So these two pillars of my management strategy, you might say, are both in some ways built on the cultivation of an awareness of what’s happening rather than a pure reactivity to it. Sometimes, we have that awareness and sometimes we don’t or sometimes we have a little of it maybe not as much as we want. But one thing that we become able to do once we have awareness of what’s happening to us is we become able to label the kinds of mental processes that are underway.

So those of you who again have meditation experience will recognize this as a tactic or a practice that we use in the context of meditation, in the context of sitting meditation and doing basic awareness exercises, doing basic breathing. One instruction that practitioners often receive is the instruction to follow the breath. When you notice that you’ve gone off into thinking or planning or wondering about the future, you simply label that thought process often as thinking and you return to the breath.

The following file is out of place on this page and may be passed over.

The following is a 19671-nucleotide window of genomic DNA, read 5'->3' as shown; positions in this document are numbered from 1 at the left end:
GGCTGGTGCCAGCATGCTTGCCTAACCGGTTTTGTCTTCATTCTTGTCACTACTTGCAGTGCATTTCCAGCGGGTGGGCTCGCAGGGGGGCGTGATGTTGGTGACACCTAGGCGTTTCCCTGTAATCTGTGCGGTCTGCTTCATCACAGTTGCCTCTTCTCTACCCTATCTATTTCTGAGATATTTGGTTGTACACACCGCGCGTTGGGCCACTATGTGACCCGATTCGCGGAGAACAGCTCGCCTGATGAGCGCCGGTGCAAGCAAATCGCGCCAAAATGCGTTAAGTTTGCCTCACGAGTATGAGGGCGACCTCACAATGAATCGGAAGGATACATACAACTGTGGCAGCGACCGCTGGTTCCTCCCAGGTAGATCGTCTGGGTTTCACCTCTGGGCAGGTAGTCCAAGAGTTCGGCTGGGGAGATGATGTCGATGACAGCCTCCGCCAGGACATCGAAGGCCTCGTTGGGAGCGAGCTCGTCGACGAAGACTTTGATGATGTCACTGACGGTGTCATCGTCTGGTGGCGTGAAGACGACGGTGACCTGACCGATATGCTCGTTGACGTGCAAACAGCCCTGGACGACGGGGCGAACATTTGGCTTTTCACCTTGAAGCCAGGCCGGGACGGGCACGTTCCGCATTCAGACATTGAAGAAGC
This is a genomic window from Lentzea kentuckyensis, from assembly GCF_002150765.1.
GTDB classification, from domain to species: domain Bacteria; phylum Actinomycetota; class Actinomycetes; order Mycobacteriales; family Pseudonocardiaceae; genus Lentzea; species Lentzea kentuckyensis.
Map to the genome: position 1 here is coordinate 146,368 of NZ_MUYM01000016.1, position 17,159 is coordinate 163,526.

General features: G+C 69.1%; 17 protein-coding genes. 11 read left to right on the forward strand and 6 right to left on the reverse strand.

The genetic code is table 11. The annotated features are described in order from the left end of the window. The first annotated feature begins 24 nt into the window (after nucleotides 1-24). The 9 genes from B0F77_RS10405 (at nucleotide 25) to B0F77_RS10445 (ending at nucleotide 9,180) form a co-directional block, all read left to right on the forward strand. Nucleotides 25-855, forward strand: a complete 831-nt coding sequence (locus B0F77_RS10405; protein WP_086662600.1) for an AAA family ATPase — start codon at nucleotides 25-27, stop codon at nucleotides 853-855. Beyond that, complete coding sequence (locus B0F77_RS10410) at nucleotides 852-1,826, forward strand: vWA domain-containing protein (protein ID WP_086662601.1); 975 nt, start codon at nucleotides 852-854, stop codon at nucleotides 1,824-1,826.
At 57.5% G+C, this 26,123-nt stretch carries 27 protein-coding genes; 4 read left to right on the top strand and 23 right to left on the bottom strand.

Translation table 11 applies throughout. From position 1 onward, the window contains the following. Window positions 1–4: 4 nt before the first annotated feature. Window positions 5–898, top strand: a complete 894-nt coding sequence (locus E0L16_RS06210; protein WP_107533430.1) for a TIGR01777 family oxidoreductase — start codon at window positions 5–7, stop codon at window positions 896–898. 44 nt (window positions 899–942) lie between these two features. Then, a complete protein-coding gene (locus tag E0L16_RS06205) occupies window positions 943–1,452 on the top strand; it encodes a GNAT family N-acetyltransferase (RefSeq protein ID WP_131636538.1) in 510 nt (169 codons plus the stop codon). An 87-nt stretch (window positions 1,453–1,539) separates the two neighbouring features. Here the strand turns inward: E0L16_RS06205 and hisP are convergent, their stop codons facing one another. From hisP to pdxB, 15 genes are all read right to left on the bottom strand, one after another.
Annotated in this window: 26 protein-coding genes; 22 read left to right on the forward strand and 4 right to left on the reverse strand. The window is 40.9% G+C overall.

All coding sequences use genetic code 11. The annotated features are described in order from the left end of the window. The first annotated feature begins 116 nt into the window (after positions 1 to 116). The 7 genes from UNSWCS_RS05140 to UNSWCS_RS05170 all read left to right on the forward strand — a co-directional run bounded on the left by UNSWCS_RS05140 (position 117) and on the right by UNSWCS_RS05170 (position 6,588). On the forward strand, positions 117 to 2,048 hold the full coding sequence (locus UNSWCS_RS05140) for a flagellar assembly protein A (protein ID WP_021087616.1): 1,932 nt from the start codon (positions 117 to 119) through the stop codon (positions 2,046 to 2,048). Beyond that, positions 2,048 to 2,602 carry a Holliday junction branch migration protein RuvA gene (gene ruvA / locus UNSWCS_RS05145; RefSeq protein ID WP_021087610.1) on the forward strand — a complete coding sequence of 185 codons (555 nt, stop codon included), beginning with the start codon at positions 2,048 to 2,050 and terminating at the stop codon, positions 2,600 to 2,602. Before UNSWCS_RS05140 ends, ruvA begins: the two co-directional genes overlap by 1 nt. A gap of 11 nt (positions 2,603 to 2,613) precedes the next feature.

You just keep doing that throughout the length of your meditation session. So every time you do become aware that you’ve left your breath and become preoccupied with thought, you simply label that thought. You don’t judge it and you return to the breath.

Dr Schwartz seems to make use of a really similar tactic as the first of his four steps. Schwartz has a four-step method for managing OCD and not just managing it but attempting to do something much more ambitious which is rewire some of our brain circuitry so as to break more self-destructive habits and cultivate healthier habits that are more in lined with the life we really want to live. So his method is built around teaching his patients the tools to do that. The four steps are his flagship tactics for doing so.